I traveled many times with Steves in his Cessna 310 to visit his dealers to design stores or store display areas for them. I had lots of work in the Mid Atlantic territory because of Steve. He believed in the value of creating a better retail environments to create better retailers. He built his office by the Dulles Airport with a state of the art training room when most sales representative worked from home. Not because it was economically sound but because he strongly believed that training was so important to his dealers future. Steve viewed the business as a puzzle where you needed to fit the pieces of Store design, Training, Marketing and Finance together to be successful. When his dealers succeed, Steve knew he would succeed. My father shared the same values as Steve. My father always said, I can easily get new lines to represent but I can not easily replace my dealers.

    Steve told me how he and his brother came to this county at a very young age from Hungary with their parents. He always remembered his roots. He beamed with that wide grin of his when he explained to me that Balaton marketing was named after lake Balaton in Hungary close to where he was born. Steve like all of us was a workaholic in those early days. Always on the road not much time for a personal life. On one trip with Steve I remember him telling me. “I met the most wonderful woman in this small town in West Virginia and I’m going to ask her to marry me”. This surprised me and yet at the same time I knew from the look in Steve’s eyes that he had met his true love. I remember traveling to that small town to see Susan and Steve get married.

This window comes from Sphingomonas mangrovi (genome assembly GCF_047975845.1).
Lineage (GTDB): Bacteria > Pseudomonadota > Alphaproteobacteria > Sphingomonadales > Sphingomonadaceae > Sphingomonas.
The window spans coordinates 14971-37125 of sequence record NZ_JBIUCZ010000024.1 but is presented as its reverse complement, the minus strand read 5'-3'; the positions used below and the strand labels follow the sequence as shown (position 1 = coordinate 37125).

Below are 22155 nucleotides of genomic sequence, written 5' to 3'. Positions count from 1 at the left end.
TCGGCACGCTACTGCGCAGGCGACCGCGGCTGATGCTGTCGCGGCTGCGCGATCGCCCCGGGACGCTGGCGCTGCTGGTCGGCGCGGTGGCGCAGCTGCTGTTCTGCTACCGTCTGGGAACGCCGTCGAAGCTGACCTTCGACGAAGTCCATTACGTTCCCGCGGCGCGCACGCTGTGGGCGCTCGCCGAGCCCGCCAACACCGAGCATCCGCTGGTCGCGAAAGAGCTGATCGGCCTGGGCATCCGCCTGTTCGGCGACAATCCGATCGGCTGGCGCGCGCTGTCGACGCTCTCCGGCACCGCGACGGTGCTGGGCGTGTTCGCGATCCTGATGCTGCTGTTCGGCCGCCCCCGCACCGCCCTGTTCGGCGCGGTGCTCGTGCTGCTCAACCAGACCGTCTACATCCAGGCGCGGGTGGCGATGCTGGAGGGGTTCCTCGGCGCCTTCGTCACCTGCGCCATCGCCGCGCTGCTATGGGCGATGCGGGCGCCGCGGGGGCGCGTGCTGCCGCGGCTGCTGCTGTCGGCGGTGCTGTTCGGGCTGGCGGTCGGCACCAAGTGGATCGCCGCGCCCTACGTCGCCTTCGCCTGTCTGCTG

I left Bang & Olufsen in 1991 and moved to Las Vegas. I had lost contact with Steve for many years. Steve called me to meet for dinner a few years back. He had just completed a rafting trip down the Colorado river with his brother and had one night before flying back to Washington. He described his trip in great detail but ended with the line “after seven days on the river I was never so glad to get to the hotel and have a hot shower!”

    I met Steve again just last month at the CEDIA show in San Diego. We reminisced about people and retailers we had known. Jack Trux the first president of Bang & Olufsen of America was one of many mentor’s to Steve and myself. We talked about what Jack would think of the industry today.

    Having known Steve for over 40 years the one thing I remember most about Steve is I never saw him get angry or lose his temper. That was just not his way. I remember when he had to close the Needle in a Haystack stores he had started with hopes of building into a national chain. It broke his heart but when something didn’t work out he just moved on. He always looked back and asked himself what can I learn from this.